Drawing Palestine from London



On November 2nd, 1917, British Foreign Secretary Arthur James Balfour sent the following declaration to the Zionist leader Baron Rothschild:

His Majesty’s Government view with favour the establishment in Palestine of a national home for the Jewish people, and will use their best endeavours to facilitate the achievement of this object, it being clearly understood that nothing shall be done which may prejudice the civil and religious rights of existing non-Jewish communities in Palestine, or the rights and political status enjoyed by Jews in any other country.

Called the Balfour Declaration, this statement informed subsequent British policy regarding the region of present-day Israel, West Bank and Gaza, an area then known to British subjects as the Holy Land, Palestine, Syria, or as part of Asian Turkey. The Declaration influenced Britain’s settlement with Turkey after the fall of the Ottoman Empire, and the establishment of the British Mandate for Palestine, which administered the region until ceding power with the formation of the state of Israel in 1948.

The Declaration uses the act of seeing, “viewing,” to express an opinion, but also to articulate a vision of a political future for a distant landscape. It also displays a colonial understanding of land rights by implying that Britain could control space the vast majority of its citizens didn’t occupy, or view themselves on a regular basis. This exhibit, therefore, investigates the cultural history of the Balfour Declaration by asking what “views” of Palestine might have been accessible to the British public through books during the period leading up to this expression of policy.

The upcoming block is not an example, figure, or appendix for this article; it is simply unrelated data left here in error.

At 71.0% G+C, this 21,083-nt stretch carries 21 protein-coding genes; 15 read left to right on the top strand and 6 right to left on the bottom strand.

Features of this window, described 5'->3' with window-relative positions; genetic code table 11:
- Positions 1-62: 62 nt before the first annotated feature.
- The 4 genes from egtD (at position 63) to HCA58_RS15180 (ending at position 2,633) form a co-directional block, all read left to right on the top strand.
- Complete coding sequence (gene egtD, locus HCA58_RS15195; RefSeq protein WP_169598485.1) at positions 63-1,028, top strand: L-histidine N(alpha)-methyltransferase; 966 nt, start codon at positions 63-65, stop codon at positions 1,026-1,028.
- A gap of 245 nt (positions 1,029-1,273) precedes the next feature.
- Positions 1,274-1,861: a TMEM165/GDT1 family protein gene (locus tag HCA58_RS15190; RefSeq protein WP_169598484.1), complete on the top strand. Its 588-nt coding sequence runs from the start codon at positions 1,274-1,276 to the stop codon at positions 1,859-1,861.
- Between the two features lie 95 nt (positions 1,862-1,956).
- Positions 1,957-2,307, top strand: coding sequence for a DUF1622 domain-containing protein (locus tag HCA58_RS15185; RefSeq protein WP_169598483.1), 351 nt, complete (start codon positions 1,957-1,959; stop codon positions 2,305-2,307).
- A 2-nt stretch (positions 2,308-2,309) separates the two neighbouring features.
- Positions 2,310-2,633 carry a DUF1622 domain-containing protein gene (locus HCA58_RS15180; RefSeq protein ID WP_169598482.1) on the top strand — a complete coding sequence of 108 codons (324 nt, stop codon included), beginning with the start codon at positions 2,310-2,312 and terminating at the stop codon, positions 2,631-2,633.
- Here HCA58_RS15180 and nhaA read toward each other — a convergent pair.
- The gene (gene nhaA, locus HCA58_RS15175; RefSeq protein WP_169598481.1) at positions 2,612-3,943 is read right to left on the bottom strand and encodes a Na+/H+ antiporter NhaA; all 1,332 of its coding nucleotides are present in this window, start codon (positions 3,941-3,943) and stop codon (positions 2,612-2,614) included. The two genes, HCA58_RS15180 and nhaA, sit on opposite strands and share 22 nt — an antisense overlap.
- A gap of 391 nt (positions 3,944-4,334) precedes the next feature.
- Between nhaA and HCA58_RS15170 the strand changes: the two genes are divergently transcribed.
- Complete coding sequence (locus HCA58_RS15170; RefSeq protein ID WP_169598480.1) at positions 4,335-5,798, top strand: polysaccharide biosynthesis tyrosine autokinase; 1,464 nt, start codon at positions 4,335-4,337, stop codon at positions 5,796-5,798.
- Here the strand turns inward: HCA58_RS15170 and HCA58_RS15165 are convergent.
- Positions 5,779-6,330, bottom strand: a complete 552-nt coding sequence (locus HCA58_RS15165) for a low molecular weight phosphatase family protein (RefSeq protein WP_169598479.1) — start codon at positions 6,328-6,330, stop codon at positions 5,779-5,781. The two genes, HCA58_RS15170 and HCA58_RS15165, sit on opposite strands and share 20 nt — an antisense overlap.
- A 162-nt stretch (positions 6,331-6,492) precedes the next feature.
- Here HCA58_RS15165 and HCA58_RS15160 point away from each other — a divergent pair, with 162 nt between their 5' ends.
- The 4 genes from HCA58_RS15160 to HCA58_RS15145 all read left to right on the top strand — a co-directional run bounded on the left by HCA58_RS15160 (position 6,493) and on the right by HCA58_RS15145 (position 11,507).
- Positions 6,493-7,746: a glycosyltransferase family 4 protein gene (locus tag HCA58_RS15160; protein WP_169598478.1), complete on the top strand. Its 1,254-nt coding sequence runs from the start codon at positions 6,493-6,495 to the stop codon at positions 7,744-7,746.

Printed in London before 1917 and now housed at the Thomas Fisher Rare Book Library in Toronto, the thirty-five illustrated travel books collected here offer a snapshot of the British “views” of Palestinian landscape in circulation prior to the Balfour Declaration. While vast quantities of other early visualizations of Palestine exist in other places and other formats, I foreground the Fisher collection—a century of migrants’ donations that resides on land once occupied by Iroquois, and then Huron people—to admit the lens through which I, as a Canadian scholar, am obliged to regard British colonial history. Like a national border, the boundaries of the Fisher collection also sketch the extent and colonial history of one community’s knowledge.

The illustrations in these books invite their viewers and readers to imagine knowing Palestine, to experience a book as a window. Each of the five display cases in this exhibit exposes one of these British ways of looking at Palestine. In Palestine as Scene in Religious History, British visitors imagine Palestine as a past moment in their religion rather than a place, and their illustrations only echo what the region itself seems to offer pilgrims—a visual gloss on scripture, or an illustration of the Bible. The impulse of other British visitors to cast as “scientific” and unsentimental an eye on the region as possible appears in Palestine on Display. The witness accounts by pilgrims and travelers in Mobile Subjects demonstrate the slippery individuality of any vision of landscape. Perspectives on Jerusalem engages with a long tradition of views of the ancient city to consider its resistance to unitary perspective, and its place in modern urbanism. The final case, Palestine in the World, acknowledges that these books discover the region through its relation to other places, even as they made Palestine known internationally.

The authors of these books express many different reasons for traveling to Palestine, but their diversity cannot exceed the great variety of journeys “armchair” travelers may have taken with these books, whether by reading and looking, or by heeding the call and going traveling themselves. Drawing Palestine from London is thus a study of both the complicity of travel in the history of books, and the complicity of books in the history of travel. The journeys continue: your perusal of this exhibit online extends this history of mobile and far-flung reading. Please come in, wander about, look through the windows these books draw open, and the landscapes they make and mask when gathered together.

First Display Case: Palestine as Scene in Religious History